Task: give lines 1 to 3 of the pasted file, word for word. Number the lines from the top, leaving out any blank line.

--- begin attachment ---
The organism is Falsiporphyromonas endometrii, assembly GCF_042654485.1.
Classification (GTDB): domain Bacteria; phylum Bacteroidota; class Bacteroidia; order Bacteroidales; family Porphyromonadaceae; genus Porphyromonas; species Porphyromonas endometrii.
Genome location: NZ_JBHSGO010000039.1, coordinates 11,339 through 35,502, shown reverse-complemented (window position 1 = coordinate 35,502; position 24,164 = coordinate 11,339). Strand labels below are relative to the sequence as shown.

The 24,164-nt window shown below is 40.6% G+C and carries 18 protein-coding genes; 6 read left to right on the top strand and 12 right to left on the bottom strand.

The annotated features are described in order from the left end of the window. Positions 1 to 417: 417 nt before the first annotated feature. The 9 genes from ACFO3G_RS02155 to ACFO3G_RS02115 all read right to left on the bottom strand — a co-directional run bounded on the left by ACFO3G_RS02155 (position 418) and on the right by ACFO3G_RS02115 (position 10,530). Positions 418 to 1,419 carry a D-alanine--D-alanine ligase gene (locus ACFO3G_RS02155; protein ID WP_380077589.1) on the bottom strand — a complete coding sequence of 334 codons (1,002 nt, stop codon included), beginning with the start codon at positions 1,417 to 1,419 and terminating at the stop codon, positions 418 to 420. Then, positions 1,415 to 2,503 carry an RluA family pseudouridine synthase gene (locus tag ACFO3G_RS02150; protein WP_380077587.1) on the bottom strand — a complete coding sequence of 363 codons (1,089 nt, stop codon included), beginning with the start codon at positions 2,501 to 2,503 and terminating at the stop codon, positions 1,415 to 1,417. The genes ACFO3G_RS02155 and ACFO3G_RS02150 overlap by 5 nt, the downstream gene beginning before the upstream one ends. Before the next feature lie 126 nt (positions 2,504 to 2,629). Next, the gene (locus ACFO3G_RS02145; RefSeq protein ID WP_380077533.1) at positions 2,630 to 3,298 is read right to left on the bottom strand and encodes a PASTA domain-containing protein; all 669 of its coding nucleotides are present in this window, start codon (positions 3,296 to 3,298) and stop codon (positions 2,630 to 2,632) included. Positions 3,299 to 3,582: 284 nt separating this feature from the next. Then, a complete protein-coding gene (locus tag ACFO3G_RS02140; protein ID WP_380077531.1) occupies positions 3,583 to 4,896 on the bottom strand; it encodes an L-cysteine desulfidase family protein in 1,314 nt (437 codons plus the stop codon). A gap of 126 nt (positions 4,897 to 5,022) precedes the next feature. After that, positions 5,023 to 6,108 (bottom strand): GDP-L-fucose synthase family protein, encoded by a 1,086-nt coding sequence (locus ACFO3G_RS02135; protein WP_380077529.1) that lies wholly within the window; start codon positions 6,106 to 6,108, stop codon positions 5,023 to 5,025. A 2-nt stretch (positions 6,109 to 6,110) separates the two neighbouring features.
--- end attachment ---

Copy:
The organism is Falsiporphyromonas endometrii, assembly GCF_042654485.1.
Classification (GTDB): domain Bacteria; phylum Bacteroidota; class Bacteroidia; order Bacteroidales; family Porphyromonadaceae; genus Porphyromonas; species Porphyromonas endometrii.
Genome location: NZ_JBHSGO010000039.1, coordinates 11,339 through 35,502, shown reverse-complemented (window position 1 = coordinate 35,502; position 24,164 = coordinate 11,339). Strand labels below are relative to the sequence as shown.